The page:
It’s the day after election day, and like most people, you’re probably exhausted and feeling full of ennui. After a 10 month campaign, Toronto finally got rid of Rob Ford (sort of, but not really) and chose that other guy, solely because he is not a Ford.
The problem is less about our actual politicians, however, and more about how we got here in the first place. This election has been full of chaos, drama, racism, misogyny, and assorted other clusterfuckedness that made the whole process horrific.
So here are my humble suggestions…
Make It Shorter
A shorter campaign duration would be beneficial to everyone; candidates and voters. A 10 -month campaign just drags out the worst parts of the process (debates, mud-slinging) and by election day everyone is just frustrated.
There would need to be a way to allow candidates to raise funds, so we could begin registration in July, but prohibit debates, etc. until after Labour Day.
Speaking of fund-raising, we should also look at tightening campaign financing rules. The City of Toronto will be writing large tax receipts to residents of Mississauga who donated to Rob Ford’s campaign. This really shouldn’t happen and there needs to be a rule that candidates can only accept donations from Toronto residents.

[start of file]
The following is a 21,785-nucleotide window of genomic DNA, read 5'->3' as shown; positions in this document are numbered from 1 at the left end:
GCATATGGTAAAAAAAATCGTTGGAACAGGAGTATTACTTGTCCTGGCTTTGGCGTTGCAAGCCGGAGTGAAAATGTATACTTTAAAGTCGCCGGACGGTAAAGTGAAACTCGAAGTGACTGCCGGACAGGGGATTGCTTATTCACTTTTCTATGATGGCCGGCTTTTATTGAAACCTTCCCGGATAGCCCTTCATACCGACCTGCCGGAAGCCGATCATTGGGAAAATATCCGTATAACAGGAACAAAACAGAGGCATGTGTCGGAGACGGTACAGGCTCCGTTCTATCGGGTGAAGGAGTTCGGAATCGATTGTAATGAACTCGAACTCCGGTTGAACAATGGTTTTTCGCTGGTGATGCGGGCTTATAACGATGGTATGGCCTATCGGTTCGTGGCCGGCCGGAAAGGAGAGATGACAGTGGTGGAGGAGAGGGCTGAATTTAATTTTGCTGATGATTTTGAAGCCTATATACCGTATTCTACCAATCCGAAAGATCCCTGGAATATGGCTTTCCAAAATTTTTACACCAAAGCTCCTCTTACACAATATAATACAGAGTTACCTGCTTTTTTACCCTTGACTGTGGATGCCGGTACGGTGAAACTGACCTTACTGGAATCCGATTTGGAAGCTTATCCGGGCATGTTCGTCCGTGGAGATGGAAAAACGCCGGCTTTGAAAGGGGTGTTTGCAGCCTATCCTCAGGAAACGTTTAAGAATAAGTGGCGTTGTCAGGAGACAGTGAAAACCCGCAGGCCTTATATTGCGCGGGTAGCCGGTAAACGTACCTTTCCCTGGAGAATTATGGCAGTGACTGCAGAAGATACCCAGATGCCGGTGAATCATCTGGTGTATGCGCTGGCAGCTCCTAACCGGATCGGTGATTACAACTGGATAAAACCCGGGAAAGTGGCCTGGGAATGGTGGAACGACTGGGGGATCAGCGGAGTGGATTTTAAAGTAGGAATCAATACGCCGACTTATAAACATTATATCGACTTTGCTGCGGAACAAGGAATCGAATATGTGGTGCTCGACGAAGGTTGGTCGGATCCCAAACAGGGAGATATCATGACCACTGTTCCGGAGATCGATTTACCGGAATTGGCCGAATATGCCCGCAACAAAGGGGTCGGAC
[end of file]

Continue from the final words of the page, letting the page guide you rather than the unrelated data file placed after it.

Rob Ford looks only to the here and now, and fails to look at the long-term viability of city programs set to be chopped. Such as the school nutrition programs that keep violence down, test scores up and that help to create responsible citizens who have jobs and pay taxes. [The Grid]
Dear Nigella, enough already. It’s just food. And the rest of us are laughing at you in the same way we laugh at people who buy cheap see-through lingerie. [Guardian]
Okay, so we all know we’re not supposed to eat raw cookie dough. But who knew that it might be the flour carrying the e.coli? Crazy! [NPR]
If you’re still suffering Bright Pearl withdrawal symptoms (I know I am), Dim Sum King Seafood Restaurantmight fill the void. [Toronto Life: The Dish]
Like so many people who watched and took part in the proceedings at Toronto City Hall yesterday, I was enthralled by the sense of coming together to support the city. People from disparate groups and organizations all took the time, despite Mayor Ford and the committee making it more and more difficult for them to do so, to stand up and tell the committee, and the people of the city, what they believe in. As a city, as a community, I think this will make us stronger. I think that it will provoke more and more people to become engaged in municipal politics, which is a very good thing – that lack of involvement is what got us into this mess in the first place.
But I’m not sure I believe it’s going to do much good.
The hand-picked executive committee went into these sessions having clearly stated that they were not going to be swayed by the deputations. Councillor Mammoliti made it clear that he was there because it was his job but that he wasn’t interested in opposing points of view, something that he continually made clear through the 22 hours of deputations with his attitude and condescending questions. In the end, the committee voted unanimously to take the advice of the KPMG report and look at making cuts, essentially telling every deputant that their time and effort didn’t matter.
The hope now is that the deputations DID sway all of those other, middle of the road councillors so that when it comes time for the full council to vote on the recommendations, decisions will be made with consideration for issues other than budget line items.